For those of us who grew up with darker tastes, but just can't seem to let go of innocent tales
Should you enjoy any retelling of Alice's Adventures in Wonderland, pin this onto your sprawling list. The darker the better, I say. The book begins with Alice, as we all know and love her, in a jail cell, rotting away with blood-clotted hair and fire on the mind. Soon, she finds that the Jabberwocky has escaped into reality, and she must break herself free from prison (both literally and figuratively, as it always seems to happen) to arrest the monster's existence and send it spiraling back into its hellish home. With the help of an odd cellmate who sparks her kerosene memories, she takes fate by the horns and creates her own fate which no fire could destroy. Alice finds herself doing exactly what she does best-- searching for that ever-elusive White Rabbit. Maybe he'll know what she needs to rediscover her Wonderland. A bit akin to American McGee's Alice. Both dark, both twisted, both new iterations bounding with unique elements that only seem to work with our girl Alice. Death, blood, and absolute nonsense.
I highly recommend this book to anyone who is interested or even skeptical about the darker side of the paranormal. This is not just a compilation of scary stories, it is the complex break down by Ed and Lorraine Warren of why these events occur. The way the book plays out is very unique, first the reader gets a basic introduction to the paranormal and then with examples of cases that the Warrens have worked get an intense scientific perspective on what causes these demonic episodes and even how they are identified and categorized. It feels as if one is reading a textbook of demonic and religious history and how it bleeds into peoples lives today. Anyone who is skeptical about the paranormal would have trouble denying it after finishing this book.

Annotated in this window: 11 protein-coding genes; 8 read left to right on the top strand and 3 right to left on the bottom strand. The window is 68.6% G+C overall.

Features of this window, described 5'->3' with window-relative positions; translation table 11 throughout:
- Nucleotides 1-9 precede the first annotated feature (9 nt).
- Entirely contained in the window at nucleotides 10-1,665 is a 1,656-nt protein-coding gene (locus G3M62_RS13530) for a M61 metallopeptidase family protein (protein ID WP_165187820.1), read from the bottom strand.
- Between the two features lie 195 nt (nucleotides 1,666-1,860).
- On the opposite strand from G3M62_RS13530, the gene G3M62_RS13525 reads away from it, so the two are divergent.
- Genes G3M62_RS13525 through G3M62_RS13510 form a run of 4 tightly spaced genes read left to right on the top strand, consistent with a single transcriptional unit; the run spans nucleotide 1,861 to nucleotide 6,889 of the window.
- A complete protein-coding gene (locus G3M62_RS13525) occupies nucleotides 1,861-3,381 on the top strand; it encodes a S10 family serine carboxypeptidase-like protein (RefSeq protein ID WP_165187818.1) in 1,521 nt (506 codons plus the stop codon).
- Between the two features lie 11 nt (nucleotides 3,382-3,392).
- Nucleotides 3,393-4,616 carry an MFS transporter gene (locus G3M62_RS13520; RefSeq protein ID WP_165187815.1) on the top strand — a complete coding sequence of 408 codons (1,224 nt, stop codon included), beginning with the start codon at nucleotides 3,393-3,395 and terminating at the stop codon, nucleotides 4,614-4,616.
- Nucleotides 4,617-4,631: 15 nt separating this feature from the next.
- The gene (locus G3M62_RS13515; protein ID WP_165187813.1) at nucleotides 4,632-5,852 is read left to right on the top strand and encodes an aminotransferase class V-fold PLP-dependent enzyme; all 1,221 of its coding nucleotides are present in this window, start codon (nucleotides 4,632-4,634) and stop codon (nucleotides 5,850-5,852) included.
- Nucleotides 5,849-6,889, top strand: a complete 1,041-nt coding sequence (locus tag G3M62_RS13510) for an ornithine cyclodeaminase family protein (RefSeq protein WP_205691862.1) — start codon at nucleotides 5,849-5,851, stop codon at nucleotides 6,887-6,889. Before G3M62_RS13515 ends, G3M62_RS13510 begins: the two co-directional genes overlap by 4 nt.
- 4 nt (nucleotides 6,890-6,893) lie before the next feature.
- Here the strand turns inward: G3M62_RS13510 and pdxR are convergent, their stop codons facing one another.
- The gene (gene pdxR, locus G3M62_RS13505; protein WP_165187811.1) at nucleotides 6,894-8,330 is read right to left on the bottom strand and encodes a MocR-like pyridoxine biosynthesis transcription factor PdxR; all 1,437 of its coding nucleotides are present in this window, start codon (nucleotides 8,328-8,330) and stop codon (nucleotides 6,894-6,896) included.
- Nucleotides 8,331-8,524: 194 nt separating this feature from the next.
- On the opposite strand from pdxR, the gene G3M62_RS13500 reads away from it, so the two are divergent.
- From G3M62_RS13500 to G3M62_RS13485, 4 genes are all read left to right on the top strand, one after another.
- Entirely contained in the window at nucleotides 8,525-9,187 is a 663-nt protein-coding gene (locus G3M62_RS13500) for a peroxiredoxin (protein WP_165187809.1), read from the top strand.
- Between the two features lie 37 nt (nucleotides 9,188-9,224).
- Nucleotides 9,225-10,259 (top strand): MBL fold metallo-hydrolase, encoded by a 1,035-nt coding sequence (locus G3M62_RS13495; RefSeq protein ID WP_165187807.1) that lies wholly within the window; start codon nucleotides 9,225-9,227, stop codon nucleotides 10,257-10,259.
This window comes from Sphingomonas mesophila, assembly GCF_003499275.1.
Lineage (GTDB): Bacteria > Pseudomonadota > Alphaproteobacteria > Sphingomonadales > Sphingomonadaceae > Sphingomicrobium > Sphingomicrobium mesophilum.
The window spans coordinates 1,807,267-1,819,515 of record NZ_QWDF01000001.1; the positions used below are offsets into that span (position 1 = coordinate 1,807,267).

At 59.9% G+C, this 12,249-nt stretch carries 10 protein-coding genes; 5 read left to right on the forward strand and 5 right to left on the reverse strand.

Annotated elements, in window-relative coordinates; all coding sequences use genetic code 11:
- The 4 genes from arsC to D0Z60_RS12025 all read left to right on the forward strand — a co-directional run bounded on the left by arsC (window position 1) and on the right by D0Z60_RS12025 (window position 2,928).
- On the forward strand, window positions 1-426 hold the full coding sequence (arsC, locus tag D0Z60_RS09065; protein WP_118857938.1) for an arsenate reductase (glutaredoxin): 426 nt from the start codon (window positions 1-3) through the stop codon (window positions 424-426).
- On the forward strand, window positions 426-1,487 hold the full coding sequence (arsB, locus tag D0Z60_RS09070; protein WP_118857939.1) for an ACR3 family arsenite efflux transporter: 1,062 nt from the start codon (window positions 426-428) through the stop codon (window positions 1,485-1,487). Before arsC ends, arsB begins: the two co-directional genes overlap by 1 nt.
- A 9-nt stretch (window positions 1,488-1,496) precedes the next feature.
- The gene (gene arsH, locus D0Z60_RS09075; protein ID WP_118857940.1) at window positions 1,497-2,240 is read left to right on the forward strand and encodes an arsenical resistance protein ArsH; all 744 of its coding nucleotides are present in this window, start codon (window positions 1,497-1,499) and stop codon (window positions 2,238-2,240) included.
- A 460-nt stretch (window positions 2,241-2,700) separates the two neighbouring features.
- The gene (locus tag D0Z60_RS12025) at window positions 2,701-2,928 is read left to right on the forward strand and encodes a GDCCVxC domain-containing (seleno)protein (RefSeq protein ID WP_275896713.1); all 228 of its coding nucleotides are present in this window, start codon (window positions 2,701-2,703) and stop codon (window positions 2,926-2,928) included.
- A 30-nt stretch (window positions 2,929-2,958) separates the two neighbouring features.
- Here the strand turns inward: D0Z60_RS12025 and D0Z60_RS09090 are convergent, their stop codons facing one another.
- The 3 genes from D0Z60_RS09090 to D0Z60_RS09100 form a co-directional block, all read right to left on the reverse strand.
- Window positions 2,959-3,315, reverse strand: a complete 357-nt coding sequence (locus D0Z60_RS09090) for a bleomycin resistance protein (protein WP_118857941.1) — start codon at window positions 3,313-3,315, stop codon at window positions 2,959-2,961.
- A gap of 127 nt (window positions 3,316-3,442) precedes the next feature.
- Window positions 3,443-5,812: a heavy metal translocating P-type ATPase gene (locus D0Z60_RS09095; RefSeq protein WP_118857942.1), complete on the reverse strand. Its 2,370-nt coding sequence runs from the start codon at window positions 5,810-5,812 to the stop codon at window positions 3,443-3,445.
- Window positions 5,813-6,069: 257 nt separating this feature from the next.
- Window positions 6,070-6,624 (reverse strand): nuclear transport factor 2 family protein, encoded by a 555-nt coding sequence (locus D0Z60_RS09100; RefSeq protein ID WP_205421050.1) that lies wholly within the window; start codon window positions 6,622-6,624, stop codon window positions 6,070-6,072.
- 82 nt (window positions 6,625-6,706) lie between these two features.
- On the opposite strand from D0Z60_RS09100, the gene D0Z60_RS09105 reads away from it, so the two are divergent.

Given both my cat allergy and my immunity to the supposed charm of any animal, "Dewey: The Libary Cat Who Kept Touching People" was the last book I expected to leave my mind blown and my soul shivering. And yet, here I am, over two months later and the proud owner of a fluffy orange tabby I named "Dewey" even though the shelter told me his name was already... something else. I wasn't listening. With modern life so full of trauma, disappointment, and the impending apocalypse, the story of a bunch of small town simpletons having their day made by seeing an incredibly common animal is just the thing to give you perspective, to help you see that maybe if we all took more time to appreciate the simple, beautiful joys available to us in every square inch of God's fading masterpiece we call The Earth, we'd all sleep a little bit easier, our dreams slathered in dew... Plus we have like forty copies, so please, seriously, buy them all from us. Also, if anybody wants a really ill-tempered cat, I just got this cat that I'm totally allergic to...
InEcho Ridge, secrets are either buried or come back to haunt you!
Karen McManus continues with her intriguing teen mystery novels, this time in a new setting, but an even more twisted tale! Ellery and her brother, Ezra, are sent to live with their grandma in Echo Ridge, and as soon as they arrive, strange things begin to happen. A huge fan of true crime, Ellery learns about the tragic past of its town, with the disappearances of Homecoming Queens, one of whom was her aunt. Malcolm, a resident of the town and younger brother of the prime suspect from the last disappearance, shows up at the wrong place at the wrong time when warnings begin to appear across town, cautioning citizens that the kidnapper will strike again. Can he and Ellery solve the case before it's too late? The author presents a strong addition to the mystery genre, and she does so in a great way that revolves around teenagers and uses techniques for uniqueness and modernity. So many questions pop up and, like any good mystery, plenty of people are keeping secrets and sneaking around town, keeping the reader in the dark until the climax. While this book was incredibly enjoyable to read as soon as it came out, I found that I did not enjoy this one as much as her previous title, "One Of Us Is Lying." My reasoning is because in this book, you only hear from Malcolm and Ellery's point of view, where in the previous book, you heard from four different characters, having a stronger sense of character depth and development. This book didn't have that as much, and there were some really interesting minor characters who deserved more attention. While in this reviewers opinion, this book wasn't as enjoyable as her debut, if you like her work, this will still satisfy and make you want to continue to read whatever twisting plot she comes up with next! Enjoy the read!